All my life, I've been speculating in my head about all kinds of "alternative timelines". One of the most intriguing to me are all the ones that concern space and "steampunk" technology.

Recently, I watched the movie "First Man" (2018), which contain a few minutes of juicy, realistic space footage, including an early 1960s experiment to just about "enter space" (weightlessness) with a very crude and air-plane-looking "space craft", just barely making it back down again due to malfunctioning hardware. The sounds made inside the vehicle are extremely disturbing. Later in the movie, we get to see them going all the way to the moon and land it there, all using very analogue and, frankly, scary equipment.

There's something inherently frightening to me about the cold, dead, unfriendly void out there, and the thought of going there in basically a glorified tin can with a large ball which physically spins around to show you the angles of the spacecraft and whatnot, well, it makes me feel uneasy. Even though obviously very smart people were working on these things, with massive funding, the thought of sitting there hearing the barely-space-tested diesel engines coughing as you fire up another rocket to propel you further and further up and finally reach "space"... and then you hear metal parts creaking ominously and you pray to God that it actually is properly sealed, doesn't leak oxygen, and that the on-board computer won't start malfunctioning. Not to mention keeping contact with "ground control". My skin starts crawling just thinking about it. I'm definitely not one of those "brave pioneers"...

Of course, the 1960s technology was cutting edge to them, so they wouldn't be seeing it with quite the same eyes as I do now, after being fed countless movies where they have incredibly advanced sci-fi-like space ships with fancy interiors where you can just walk around and there's tons of room for everyone, etc.

This made me think again of a crazy thought I've had in my head since I was very young: would it have been possible to somehow go to the moon, or at least go up into weightlessness and get back down again with a man-made contraption of some kind in the year 1850-1860?

I picked the year span 1850-1860 because it's not too close to the 1960s, but also not as far away as to be completely out of the question. I figure that by the mid-1800s, they at least had rather advanced factories and means of producing large parts/objects for huge metallic ships and trains and stuff like that.

As the question title says, everyone magically comes together to provide as much funding, expertise, cooperation, etc. as possible, but they are obviously still stuck with whatever had been invented at that point, or possibly 1850 + 10 years at most. So they get 10 years to do this. (If there is no time limit, the year will soon be 1969...)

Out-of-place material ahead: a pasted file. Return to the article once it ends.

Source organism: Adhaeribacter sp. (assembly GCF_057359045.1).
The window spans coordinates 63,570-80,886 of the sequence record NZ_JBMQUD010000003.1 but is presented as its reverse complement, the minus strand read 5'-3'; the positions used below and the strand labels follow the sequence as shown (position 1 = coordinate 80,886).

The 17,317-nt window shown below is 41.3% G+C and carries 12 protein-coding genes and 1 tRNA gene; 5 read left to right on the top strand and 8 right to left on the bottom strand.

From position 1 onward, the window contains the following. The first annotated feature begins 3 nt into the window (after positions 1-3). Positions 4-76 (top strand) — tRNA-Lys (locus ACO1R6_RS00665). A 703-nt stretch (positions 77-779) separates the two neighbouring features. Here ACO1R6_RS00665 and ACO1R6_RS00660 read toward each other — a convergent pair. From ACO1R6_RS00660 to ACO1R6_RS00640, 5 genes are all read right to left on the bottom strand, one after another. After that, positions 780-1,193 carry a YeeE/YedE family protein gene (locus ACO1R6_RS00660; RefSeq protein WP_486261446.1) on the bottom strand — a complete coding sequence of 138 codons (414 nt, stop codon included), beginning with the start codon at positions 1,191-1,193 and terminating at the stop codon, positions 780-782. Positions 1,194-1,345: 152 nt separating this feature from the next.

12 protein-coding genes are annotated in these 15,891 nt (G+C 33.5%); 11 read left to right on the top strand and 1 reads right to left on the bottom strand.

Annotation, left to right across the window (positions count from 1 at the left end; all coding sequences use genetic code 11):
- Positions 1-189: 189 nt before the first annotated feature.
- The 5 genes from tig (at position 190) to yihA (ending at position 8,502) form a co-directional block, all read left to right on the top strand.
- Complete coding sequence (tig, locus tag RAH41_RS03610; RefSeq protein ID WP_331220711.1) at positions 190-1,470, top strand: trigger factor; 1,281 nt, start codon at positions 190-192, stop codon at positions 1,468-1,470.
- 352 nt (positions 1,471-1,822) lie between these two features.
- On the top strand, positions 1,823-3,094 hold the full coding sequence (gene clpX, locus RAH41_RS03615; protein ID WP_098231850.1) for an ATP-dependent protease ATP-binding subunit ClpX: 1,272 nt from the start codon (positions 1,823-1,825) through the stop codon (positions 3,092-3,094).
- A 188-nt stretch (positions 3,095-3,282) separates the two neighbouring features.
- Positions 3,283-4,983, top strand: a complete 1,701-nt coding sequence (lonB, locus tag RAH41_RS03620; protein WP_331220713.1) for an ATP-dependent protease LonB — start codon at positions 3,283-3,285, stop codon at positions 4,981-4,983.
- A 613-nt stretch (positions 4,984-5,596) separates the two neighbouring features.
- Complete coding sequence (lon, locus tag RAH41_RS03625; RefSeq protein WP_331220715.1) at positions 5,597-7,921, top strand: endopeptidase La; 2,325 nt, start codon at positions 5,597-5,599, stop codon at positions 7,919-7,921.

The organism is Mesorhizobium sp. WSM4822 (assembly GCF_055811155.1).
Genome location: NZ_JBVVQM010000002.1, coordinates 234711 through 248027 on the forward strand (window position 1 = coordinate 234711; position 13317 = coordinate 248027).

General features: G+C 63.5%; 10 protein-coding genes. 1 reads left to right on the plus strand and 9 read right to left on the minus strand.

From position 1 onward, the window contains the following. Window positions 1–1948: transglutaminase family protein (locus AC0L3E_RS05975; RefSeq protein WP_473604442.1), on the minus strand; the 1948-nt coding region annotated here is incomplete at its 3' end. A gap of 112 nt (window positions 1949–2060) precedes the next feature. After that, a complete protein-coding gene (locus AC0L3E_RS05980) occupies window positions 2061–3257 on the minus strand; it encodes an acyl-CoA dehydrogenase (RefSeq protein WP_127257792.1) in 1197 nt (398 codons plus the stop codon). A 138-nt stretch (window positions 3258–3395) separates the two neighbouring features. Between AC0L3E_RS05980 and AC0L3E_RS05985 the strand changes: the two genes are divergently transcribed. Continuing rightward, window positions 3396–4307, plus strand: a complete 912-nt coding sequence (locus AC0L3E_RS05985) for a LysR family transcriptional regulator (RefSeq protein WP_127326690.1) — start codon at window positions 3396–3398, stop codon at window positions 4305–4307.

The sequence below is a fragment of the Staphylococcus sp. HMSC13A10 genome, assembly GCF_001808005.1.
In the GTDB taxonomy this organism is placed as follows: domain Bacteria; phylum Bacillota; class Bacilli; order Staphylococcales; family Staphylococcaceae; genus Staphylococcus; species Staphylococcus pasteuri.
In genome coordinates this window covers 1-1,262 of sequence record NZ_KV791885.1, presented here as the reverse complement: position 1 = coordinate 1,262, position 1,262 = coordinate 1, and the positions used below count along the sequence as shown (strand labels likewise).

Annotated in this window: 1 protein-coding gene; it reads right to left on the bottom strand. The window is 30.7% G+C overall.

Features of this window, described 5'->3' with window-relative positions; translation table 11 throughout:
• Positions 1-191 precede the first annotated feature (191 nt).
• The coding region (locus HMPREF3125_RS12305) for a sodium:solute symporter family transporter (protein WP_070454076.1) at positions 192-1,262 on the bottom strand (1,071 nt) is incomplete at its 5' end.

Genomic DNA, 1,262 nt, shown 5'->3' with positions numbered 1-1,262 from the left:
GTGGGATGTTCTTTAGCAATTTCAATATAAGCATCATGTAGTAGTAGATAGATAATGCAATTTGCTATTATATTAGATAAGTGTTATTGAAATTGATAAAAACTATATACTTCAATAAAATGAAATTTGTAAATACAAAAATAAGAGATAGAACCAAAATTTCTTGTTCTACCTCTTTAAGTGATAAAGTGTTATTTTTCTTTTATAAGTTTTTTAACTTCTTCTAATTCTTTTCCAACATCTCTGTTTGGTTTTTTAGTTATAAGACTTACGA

Note: Nothing says that it must resemble or use the same methods as what we made in the 1960s. It can be much larger in size, it can be fired from a giant space gun, it can be insanely wasteful, it doesn't need to be "clever" in any way, it doesn't even need any windows if they can navigate without them, etc.

Yes, this is a crazy question, and I'm almost certain that any responses will say that it's just not possible, but I sure would like to hear the details, and possible ways that this could have actually happen. As you can imagine, the thought of sitting inside some huge metallic vehicle constructed in 1860, with much cruder science than the 1960s (which look like something from the far future by comparison), really freaks me out. But it also intrigues me, which is why I'm asking.

Since this didn't actually happen, we are assuming that, in this theoretical timeline, everyone in those days for some reason got a very strong urge/incentive to do this, and really wanted it to happen.

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    $\begingroup$ I'm voting to close this question as off-topic because it's utterly speculative $\endgroup$ Jan 2 '20 at 2:12
  • $\begingroup$ You'll need Babbage's Analytical Engine as your flight computer. $\endgroup$
    – Bit Chaser
    Jan 2 '20 at 2:37
  • $\begingroup$ If the question is closed and you'd like to reopen it, you might both shorten it (remove what you think the answer might be or what answers should consider, and just ask the question) and narrow it down. For example, just ask which technologies didn't exist at all or which principles had not yet been discovered or understood. That way answers can be fact-based, which is what's considered the best way to answer a question posted in Stack Exchange. $\endgroup$
    – uhoh
    Jan 2 '20 at 2:57
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    $\begingroup$ maybe Worldbuilding? $\endgroup$
    – user20636
    Jan 2 '20 at 10:53
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    $\begingroup$ This question would be a better fit for Worldbuilding SE. $\endgroup$ Jan 2 '20 at 10:59